With that process, we retained the exact same functionality throughout whilst migrating to something more structurally sound.

The inheritance graph now looks like:

        GameObject      <>--- CollisionComponent
      /            \
     |              |
GameCamera      ModelEntity
                    ^
                    |
                GameShip

The CollisionComponent is reusable in that it will let me attach it to any future game objects.

The GameObject class now looks like this:

class GameObject
{
public:
    Vertex3 position;
    Vertex3 rotation;

    std::unique_ptr<class CollisionComponent> collisionComponent;
};

ModelEntity

Next up is to take care of ModelEntity, collapsing it down into a ModelComponent. Its job will be to render the model.

The process is pretty much the same as it was for the CollisionComponent - take a series of small steps towards the goal.

  1. Created ModelComponent that inherits ModelEntity
  2. Add member to GameObject which holds ModelComponent
  3. Move all references over to the new ModelComponent
  4. Make GameShip inherit GameObject instead of ModelEntity
  5. Collapse the ModelEntity code into the ModelComponent

The inheritance graph now looks like:

        GameObject      <>--- ModelComponent
      /            \
     |              |
GameCamera      GameShip

And the GameObject class is now:

class GameObject
{
public:
    Vertex3 position;
    Vertex3 rotation;

    std::unique_ptr<class CollisionComponent> collisionComponent;
    std::unique_ptr<class ModelComponent> modelComponent;
};

GameShip & GameCamera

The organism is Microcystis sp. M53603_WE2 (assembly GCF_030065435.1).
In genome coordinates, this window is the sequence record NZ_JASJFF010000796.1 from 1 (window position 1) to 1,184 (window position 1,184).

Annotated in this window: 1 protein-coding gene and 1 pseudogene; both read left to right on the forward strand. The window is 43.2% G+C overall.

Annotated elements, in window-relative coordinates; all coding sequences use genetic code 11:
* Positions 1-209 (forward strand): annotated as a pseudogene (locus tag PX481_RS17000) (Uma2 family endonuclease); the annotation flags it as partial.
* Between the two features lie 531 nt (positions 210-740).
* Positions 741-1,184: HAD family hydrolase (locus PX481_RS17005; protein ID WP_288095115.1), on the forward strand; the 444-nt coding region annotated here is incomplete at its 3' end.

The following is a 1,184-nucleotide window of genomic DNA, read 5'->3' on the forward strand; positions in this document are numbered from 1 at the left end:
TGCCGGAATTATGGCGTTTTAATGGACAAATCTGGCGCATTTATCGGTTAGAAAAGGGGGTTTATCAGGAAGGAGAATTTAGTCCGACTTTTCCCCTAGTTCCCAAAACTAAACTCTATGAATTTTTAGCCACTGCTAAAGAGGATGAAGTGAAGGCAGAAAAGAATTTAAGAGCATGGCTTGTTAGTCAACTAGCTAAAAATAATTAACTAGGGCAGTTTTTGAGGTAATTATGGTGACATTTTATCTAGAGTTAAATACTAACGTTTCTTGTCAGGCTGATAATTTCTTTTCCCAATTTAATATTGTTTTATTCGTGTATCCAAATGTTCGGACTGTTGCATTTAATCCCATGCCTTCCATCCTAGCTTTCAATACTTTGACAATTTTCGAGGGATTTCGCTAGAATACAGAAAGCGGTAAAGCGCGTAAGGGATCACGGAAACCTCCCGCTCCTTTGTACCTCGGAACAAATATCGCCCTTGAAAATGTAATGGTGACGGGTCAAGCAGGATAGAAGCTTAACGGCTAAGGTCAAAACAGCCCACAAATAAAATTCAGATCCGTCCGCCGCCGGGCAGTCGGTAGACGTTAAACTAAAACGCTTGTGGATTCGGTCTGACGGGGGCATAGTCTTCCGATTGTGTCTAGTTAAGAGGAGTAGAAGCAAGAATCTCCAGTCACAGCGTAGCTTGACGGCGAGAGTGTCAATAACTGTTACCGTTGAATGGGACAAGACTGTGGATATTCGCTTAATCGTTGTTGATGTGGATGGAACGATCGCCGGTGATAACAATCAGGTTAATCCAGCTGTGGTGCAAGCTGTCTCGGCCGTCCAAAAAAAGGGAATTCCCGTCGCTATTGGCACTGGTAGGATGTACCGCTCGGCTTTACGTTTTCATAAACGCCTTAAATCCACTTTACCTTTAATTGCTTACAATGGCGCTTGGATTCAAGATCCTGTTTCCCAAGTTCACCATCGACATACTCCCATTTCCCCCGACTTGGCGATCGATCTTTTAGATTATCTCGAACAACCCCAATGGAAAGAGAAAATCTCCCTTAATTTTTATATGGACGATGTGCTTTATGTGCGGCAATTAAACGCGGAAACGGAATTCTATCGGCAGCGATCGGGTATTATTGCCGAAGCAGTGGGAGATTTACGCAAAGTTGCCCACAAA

The next thing is to apply the same refactoring process to GameShip, creating the ShipComponent and to GameCamera, creating the CameraComponent.

I now have no specialized GameObjects, so I mark the class as final.

class GameObject final
{
public:
    Vertex3 position;
    Vertex3 rotation;

    std::unique_ptr<class CollisionComponent> collisionComponent;
    std::unique_ptr<class ModelComponent> modelComponent;
    std::unique_ptr<class ShipComponent> shipComponent;
    std::unique_ptr<class CameraComponent> cameraComponent;
};

Player Input

The final thing to do was to relocate the current logic that takes player input from the place it currently lives (the Game class) and create a new component, ControllerComponent which does exactly the same job. I’m not too keen on the name but can’t think of anything better yet. InputComponent perhaps?

The job of this component is to inspect the controller (in this case, keyboard) and create an action to poke at the ShipComponent. If I had an AI ship, I could create a similar component that would control the ship in the same way.

Here’s our GameObject:

class GameObject final
{
public:
    Vertex3 position;
    Vertex3 rotation;

    std::unique_ptr<class CollisionComponent> collisionComponent;
    std::unique_ptr<class ModelComponent> modelComponent;
    std::unique_ptr<class ShipComponent> shipComponent;
    std::unique_ptr<class CameraComponent> cameraComponent;
    std::unique_ptr<class ControllerComponent> controllerComponent;
};

You’ll notice that there’s a bunch of members on here that only apply to some objects. Obviously adding new components will mean bloating this class out further. I’ll take a look at this next time.

Until then!